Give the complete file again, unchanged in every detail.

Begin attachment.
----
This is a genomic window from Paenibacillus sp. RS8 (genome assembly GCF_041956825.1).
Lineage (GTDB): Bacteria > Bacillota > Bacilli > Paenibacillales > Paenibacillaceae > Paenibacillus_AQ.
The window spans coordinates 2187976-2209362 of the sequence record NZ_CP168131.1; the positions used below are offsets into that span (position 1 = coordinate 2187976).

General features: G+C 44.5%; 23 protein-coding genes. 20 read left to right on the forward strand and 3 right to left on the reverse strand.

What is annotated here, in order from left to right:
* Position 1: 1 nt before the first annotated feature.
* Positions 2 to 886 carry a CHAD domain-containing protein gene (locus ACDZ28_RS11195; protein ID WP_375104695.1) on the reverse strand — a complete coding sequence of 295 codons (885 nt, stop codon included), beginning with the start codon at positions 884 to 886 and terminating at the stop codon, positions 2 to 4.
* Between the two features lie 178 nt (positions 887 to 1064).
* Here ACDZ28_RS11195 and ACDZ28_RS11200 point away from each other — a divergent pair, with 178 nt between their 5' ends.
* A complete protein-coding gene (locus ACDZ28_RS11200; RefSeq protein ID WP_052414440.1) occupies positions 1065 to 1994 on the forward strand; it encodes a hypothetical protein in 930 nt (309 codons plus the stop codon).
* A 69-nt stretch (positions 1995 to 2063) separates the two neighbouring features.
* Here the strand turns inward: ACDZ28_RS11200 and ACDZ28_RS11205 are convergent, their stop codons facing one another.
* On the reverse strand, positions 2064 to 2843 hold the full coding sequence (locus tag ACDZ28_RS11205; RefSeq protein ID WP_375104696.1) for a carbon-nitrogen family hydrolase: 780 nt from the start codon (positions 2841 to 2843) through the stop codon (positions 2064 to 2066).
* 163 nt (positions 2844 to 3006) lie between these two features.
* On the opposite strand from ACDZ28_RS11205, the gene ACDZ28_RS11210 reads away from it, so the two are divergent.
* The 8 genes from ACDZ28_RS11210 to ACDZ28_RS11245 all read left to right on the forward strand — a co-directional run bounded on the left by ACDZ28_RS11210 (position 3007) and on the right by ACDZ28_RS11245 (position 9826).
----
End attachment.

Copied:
This is a genomic window from Paenibacillus sp. RS8 (genome assembly GCF_041956825.1).
Lineage (GTDB): Bacteria > Bacillota > Bacilli > Paenibacillales > Paenibacillaceae > Paenibacillus_AQ.
The window spans coordinates 2187976-2209362 of the sequence record NZ_CP168131.1; the positions used below are offsets into that span (position 1 = coordinate 2187976).

General features: G+C 44.5%; 23 protein-coding genes. 20 read left to right on the forward strand and 3 right to left on the reverse strand.

What is annotated here, in order from left to right:
* Position 1: 1 nt before the first annotated feature.
* Positions 2 to 886 carry a CHAD domain-containing protein gene (locus ACDZ28_RS11195; protein ID WP_375104695.1) on the reverse strand — a complete coding sequence of 295 codons (885 nt, stop codon included), beginning with the start codon at positions 884 to 886 and terminating at the stop codon, positions 2 to 4.
* Between the two features lie 178 nt (positions 887 to 1064).
* Here ACDZ28_RS11195 and ACDZ28_RS11200 point away from each other — a divergent pair, with 178 nt between their 5' ends.
* A complete protein-coding gene (locus ACDZ28_RS11200; RefSeq protein ID WP_052414440.1) occupies positions 1065 to 1994 on the forward strand; it encodes a hypothetical protein in 930 nt (309 codons plus the stop codon).
* A 69-nt stretch (positions 1995 to 2063) separates the two neighbouring features.
* Here the strand turns inward: ACDZ28_RS11200 and ACDZ28_RS11205 are convergent, their stop codons facing one another.
* On the reverse strand, positions 2064 to 2843 hold the full coding sequence (locus tag ACDZ28_RS11205; RefSeq protein ID WP_375104696.1) for a carbon-nitrogen family hydrolase: 780 nt from the start codon (positions 2841 to 2843) through the stop codon (positions 2064 to 2066).
* 163 nt (positions 2844 to 3006) lie between these two features.
* On the opposite strand from ACDZ28_RS11205, the gene ACDZ28_RS11210 reads away from it, so the two are divergent.
* The 8 genes from ACDZ28_RS11210 to ACDZ28_RS11245 all read left to right on the forward strand — a co-directional run bounded on the left by ACDZ28_RS11210 (position 3007) and on the right by ACDZ28_RS11245 (position 9826).